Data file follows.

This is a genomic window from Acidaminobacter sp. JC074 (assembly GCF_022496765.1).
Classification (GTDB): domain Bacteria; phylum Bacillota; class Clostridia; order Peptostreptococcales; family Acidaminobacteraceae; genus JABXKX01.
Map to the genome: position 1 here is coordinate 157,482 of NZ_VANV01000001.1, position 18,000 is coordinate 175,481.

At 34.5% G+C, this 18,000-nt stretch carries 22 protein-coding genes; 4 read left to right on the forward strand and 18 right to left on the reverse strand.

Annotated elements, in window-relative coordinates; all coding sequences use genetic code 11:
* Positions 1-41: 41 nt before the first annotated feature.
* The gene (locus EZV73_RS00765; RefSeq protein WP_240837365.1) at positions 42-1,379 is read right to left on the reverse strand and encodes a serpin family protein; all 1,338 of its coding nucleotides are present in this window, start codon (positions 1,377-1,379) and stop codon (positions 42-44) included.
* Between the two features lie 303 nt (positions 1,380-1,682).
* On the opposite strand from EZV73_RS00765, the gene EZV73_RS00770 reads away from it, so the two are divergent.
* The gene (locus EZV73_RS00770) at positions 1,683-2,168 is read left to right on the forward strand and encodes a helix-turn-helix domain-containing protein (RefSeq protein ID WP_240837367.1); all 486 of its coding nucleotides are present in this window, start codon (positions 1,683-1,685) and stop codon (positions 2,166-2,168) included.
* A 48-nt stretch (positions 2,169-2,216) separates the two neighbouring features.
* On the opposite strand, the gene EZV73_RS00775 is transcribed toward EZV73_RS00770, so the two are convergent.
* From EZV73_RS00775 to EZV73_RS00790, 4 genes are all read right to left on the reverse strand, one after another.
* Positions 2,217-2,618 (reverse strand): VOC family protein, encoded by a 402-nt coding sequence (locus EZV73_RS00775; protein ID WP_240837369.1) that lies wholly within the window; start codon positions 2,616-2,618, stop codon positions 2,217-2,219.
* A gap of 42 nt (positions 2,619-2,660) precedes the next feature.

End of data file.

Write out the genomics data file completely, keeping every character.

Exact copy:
This is a genomic window from Acidaminobacter sp. JC074 (assembly GCF_022496765.1).
Classification (GTDB): domain Bacteria; phylum Bacillota; class Clostridia; order Peptostreptococcales; family Acidaminobacteraceae; genus JABXKX01.
Map to the genome: position 1 here is coordinate 157,482 of NZ_VANV01000001.1, position 18,000 is coordinate 175,481.

At 34.5% G+C, this 18,000-nt stretch carries 22 protein-coding genes; 4 read left to right on the forward strand and 18 right to left on the reverse strand.

Annotated elements, in window-relative coordinates; all coding sequences use genetic code 11:
* Positions 1-41: 41 nt before the first annotated feature.
* The gene (locus EZV73_RS00765; RefSeq protein WP_240837365.1) at positions 42-1,379 is read right to left on the reverse strand and encodes a serpin family protein; all 1,338 of its coding nucleotides are present in this window, start codon (positions 1,377-1,379) and stop codon (positions 42-44) included.
* Between the two features lie 303 nt (positions 1,380-1,682).
* On the opposite strand from EZV73_RS00765, the gene EZV73_RS00770 reads away from it, so the two are divergent.
* The gene (locus EZV73_RS00770) at positions 1,683-2,168 is read left to right on the forward strand and encodes a helix-turn-helix domain-containing protein (RefSeq protein ID WP_240837367.1); all 486 of its coding nucleotides are present in this window, start codon (positions 1,683-1,685) and stop codon (positions 2,166-2,168) included.
* A 48-nt stretch (positions 2,169-2,216) separates the two neighbouring features.
* On the opposite strand, the gene EZV73_RS00775 is transcribed toward EZV73_RS00770, so the two are convergent.
* From EZV73_RS00775 to EZV73_RS00790, 4 genes are all read right to left on the reverse strand, one after another.
* Positions 2,217-2,618 (reverse strand): VOC family protein, encoded by a 402-nt coding sequence (locus EZV73_RS00775; protein ID WP_240837369.1) that lies wholly within the window; start codon positions 2,616-2,618, stop codon positions 2,217-2,219.
* A gap of 42 nt (positions 2,619-2,660) precedes the next feature.